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This article in CS

  1. Vol. 27 No. 3, p. 514-519
     
    Received: June 16, 1986
    Published: May, 1987


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doi:10.2135/cropsci1987.0011183X002700030017x

Genetic Expression of Wheat Streak Mosaic Virus Resistance in Two Wheat-Wheatgrass Hybrids1

  1. S. L. Stoddard,
  2. B. S. Gill and
  3. S. A. Lommel2

Abstract

Abstract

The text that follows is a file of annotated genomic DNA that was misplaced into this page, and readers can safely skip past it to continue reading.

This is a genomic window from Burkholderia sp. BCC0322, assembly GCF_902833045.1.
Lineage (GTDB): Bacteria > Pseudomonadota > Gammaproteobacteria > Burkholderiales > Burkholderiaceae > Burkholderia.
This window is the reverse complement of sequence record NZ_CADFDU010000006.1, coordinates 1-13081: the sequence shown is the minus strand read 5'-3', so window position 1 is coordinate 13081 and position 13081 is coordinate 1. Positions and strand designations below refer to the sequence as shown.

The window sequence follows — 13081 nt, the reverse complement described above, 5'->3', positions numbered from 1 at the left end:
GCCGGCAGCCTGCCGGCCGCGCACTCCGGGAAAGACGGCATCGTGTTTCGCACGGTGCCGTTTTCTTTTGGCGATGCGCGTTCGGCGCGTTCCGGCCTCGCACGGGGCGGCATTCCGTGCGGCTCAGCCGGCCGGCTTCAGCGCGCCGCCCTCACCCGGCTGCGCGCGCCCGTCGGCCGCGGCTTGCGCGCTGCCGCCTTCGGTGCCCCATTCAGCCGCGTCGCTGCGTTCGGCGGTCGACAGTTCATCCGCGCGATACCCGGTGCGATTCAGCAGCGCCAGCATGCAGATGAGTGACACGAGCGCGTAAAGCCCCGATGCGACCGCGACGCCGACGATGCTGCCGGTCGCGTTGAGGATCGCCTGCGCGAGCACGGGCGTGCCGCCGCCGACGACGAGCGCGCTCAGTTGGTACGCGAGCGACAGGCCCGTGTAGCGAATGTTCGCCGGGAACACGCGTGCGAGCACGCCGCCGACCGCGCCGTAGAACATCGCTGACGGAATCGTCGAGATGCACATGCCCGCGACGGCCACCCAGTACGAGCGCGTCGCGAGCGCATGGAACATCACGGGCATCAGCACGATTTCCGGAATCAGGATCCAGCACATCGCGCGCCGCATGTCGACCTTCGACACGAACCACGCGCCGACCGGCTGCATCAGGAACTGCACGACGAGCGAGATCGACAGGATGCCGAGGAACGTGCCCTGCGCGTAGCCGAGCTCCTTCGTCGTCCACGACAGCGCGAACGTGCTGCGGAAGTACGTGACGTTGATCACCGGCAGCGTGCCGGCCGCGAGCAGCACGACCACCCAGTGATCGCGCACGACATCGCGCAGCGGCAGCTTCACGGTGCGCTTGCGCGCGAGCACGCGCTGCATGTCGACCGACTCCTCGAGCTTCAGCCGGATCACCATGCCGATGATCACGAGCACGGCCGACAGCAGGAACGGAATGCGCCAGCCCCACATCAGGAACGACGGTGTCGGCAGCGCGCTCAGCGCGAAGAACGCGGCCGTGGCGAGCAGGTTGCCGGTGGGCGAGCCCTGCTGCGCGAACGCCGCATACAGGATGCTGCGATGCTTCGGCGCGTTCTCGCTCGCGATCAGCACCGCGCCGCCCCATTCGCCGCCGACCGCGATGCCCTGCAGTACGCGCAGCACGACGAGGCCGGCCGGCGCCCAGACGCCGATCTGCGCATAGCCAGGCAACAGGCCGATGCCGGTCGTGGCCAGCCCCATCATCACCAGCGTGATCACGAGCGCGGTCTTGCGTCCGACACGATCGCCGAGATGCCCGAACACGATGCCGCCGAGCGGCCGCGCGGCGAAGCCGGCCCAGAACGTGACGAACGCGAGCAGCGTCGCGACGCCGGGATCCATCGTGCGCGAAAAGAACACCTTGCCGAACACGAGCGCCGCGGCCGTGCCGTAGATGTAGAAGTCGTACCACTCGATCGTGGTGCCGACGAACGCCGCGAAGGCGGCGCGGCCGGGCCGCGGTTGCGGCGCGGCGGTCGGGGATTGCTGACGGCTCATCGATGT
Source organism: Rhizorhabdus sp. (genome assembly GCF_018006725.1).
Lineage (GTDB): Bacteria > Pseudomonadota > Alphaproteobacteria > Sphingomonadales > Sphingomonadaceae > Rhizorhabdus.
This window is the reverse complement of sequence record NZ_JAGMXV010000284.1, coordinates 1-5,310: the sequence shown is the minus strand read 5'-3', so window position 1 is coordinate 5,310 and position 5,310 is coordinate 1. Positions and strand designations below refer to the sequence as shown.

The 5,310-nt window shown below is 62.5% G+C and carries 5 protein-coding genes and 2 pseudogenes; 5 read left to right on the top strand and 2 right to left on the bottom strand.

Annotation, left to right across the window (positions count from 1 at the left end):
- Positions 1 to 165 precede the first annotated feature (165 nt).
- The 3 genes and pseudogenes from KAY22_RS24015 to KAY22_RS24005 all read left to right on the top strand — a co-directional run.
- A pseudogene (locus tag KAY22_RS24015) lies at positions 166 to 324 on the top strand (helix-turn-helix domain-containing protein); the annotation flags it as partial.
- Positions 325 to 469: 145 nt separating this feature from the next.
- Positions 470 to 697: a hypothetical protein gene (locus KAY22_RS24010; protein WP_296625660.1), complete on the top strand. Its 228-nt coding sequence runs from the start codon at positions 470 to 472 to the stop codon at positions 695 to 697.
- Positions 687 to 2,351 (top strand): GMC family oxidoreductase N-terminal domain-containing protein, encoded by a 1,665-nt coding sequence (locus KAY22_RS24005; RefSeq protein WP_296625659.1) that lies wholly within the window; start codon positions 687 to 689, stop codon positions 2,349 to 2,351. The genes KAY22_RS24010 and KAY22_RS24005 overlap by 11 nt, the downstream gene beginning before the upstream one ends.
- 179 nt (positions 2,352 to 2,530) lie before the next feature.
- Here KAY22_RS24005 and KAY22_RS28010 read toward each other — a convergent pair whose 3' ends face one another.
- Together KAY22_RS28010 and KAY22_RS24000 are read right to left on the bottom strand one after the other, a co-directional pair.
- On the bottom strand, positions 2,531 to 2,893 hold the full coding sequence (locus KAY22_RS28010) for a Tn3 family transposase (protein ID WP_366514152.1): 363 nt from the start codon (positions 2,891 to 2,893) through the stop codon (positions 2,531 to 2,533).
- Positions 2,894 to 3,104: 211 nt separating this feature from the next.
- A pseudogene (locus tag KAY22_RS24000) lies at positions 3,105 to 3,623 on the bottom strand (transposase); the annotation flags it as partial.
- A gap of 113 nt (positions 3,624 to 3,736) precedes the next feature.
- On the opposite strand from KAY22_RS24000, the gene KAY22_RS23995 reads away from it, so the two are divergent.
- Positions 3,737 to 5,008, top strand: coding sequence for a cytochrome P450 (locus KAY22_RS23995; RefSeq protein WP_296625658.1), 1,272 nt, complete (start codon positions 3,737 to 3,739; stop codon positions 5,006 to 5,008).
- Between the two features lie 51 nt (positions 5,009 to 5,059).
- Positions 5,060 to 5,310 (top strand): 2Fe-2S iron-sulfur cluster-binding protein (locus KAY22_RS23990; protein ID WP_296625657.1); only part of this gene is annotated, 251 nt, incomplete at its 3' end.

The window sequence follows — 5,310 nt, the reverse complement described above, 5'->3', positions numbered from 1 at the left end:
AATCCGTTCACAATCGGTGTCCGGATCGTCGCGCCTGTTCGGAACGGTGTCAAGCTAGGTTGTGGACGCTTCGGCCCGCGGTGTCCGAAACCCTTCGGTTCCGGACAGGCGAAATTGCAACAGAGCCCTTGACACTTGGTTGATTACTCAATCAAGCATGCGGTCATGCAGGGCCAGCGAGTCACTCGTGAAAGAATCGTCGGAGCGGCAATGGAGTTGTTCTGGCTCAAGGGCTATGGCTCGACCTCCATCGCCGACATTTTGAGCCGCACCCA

Two intergenic amphiploids wheat (Triticum aestivum) tall wheatgrass (Agropyron elongatum) and wheat ✕ intermediate wheatgrass (A. intermedium) are potential sources of wheat streak mosaic virus (WSMV) resistance. The genetic control of WSMV resistance must be understood before sources can be effectively used in wheat breeding. The amphiploids and the derived disomic addition lines of individual chromosomes in T. aestivum were analyzed to determine chromosome locations, epistatic interactions, and dosage effects of genes for WSMV resistance. The evaluation of resistance was carried out by symptomatology under both growth chamber and glasshouse conditions in conjunction with double antibody sandwich enzyme- linked immunosorbent assay (ELISA) and slot-blot hybridization, which were useful in identifying minor genes for WSMV resistance. The amphiploids were resistant to WSMV infection and remained symptom-free throughout their growth under both growth chamber and glasshouse conditions. A single chromosome addition line 6E from A. elongatum and L5 from A. intermedium were resistant to WSMV under growth chamber conditions. ELISA and slot-blot values suggested a minor factor for genetic resistance on another chromosome in both .4gropyron species. Apparently, one major factor and at least one minor genetic factor control the resistance observed in these two Agropyron species. Epistatic interaction between chromosomes 5E and 6E in .A. elongatum appeared to be involved in genetic expression of WSMV resistance. Moreover, WSMV resistance was hemizygous ineffective as plants with a monosomic addition of 6E were susceptible. The results indicate that resistance in the specific Triticum ✕ A. elongatum amphiploid analyzed here will be difficult to transfer to wheat. The resistance on chromosome L5 of, A. intermedium may be more promising provided one of the ditelosomic lines expresses a level of resistance equal to the L5 chromosome. The hemizygous ineffective nature of WSMV resistance should be taken into account while evaluating breeding lines for resistance. The techniques of ELISA and slot-blot hybridization proved to be useful in identifying minor genes for WSMV resistance.

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